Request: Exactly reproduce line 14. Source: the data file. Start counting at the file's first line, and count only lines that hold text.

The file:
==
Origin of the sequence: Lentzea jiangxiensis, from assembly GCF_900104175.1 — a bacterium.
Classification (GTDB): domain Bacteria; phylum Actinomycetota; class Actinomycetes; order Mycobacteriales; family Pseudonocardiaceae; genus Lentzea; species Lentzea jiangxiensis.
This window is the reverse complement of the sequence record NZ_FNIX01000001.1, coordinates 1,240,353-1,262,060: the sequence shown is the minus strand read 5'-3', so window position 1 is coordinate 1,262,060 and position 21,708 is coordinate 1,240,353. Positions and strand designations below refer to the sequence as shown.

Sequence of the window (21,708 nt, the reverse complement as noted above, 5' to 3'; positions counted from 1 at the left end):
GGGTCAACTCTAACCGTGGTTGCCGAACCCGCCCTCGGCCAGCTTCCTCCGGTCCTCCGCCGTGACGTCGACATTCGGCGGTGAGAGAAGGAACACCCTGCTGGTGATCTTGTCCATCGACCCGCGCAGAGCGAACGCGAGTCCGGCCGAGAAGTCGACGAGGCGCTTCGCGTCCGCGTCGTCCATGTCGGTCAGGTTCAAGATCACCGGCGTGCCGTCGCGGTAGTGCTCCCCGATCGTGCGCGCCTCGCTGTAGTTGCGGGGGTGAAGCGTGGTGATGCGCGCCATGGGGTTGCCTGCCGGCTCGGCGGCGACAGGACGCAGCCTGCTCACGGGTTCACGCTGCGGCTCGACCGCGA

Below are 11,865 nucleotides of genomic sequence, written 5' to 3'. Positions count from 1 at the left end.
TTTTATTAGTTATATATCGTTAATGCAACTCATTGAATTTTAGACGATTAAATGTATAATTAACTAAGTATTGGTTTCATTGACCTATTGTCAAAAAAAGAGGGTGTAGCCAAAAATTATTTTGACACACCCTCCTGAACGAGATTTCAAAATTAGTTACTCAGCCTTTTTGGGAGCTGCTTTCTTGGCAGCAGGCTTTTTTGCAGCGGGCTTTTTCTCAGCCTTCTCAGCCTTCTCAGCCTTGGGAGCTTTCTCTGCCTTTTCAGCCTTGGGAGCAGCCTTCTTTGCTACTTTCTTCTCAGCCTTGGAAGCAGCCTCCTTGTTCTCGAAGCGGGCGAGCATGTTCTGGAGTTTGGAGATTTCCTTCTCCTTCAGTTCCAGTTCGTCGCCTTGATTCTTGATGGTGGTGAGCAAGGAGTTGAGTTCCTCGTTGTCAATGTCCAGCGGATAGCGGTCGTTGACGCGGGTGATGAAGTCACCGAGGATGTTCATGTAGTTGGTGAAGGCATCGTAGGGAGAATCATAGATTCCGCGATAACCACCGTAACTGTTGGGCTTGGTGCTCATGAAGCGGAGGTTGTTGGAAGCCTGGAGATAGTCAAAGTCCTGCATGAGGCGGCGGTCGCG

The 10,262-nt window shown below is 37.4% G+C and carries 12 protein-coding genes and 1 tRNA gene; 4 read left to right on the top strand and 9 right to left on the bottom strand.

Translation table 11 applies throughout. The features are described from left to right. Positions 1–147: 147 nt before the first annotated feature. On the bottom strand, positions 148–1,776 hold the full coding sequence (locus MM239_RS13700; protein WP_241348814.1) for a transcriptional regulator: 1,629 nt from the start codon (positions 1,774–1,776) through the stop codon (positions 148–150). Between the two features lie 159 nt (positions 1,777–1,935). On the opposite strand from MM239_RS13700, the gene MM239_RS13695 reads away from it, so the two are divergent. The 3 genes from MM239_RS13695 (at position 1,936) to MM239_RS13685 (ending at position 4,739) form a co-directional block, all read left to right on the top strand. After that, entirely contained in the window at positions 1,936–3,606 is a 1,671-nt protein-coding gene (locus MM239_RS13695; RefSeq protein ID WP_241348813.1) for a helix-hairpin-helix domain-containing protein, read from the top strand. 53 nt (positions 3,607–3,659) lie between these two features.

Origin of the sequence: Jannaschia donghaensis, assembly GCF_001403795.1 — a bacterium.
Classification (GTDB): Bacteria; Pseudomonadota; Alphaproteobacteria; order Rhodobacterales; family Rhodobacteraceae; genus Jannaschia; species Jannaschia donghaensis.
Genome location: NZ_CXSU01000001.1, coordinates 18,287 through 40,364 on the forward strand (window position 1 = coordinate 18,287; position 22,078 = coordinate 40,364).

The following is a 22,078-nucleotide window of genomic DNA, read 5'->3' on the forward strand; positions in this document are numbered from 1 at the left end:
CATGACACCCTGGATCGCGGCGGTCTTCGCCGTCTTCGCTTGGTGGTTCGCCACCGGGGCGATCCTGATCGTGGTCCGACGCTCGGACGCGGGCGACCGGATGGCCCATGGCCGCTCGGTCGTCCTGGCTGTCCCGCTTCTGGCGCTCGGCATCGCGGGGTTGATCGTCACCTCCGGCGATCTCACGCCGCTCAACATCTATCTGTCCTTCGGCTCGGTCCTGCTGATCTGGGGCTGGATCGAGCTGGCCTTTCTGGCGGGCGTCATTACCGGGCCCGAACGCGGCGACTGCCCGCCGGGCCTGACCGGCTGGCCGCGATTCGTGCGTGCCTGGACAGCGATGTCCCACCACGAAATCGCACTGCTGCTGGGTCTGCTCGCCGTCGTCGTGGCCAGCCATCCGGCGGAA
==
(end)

CATGACACCCTGGATCGCGGCGGTCTTCGCCGTCTTCGCTTGGTGGTTCGCCACCGGGGCGATCCTGATCGTGGTCCGACGCTCGGACGCGGGCGACCGGATGGCCCATGGCCGCTCGGTCGTCCTGGCTGTCCCGCTTCTGGCGCTCGGCATCGCGGGGTTGATCGTCACCTCCGGCGATCTCACGCCGCTCAACATCTATCTGTCCTTCGGCTCGGTCCTGCTGATCTGGGGCTGGATCGAGCTGGCCTTTCTGGCGGGCGTCATTACCGGGCCCGAACGCGGCGACTGCCCGCCGGGCCTGACCGGCTGGCCGCGATTCGTGCGTGCCTGGACAGCGATGTCCCACCACGAAATCGCACTGCTGCTGGGTCTGCTCGCCGTCGTCGTGGCCAGCCATCCGGCGGAA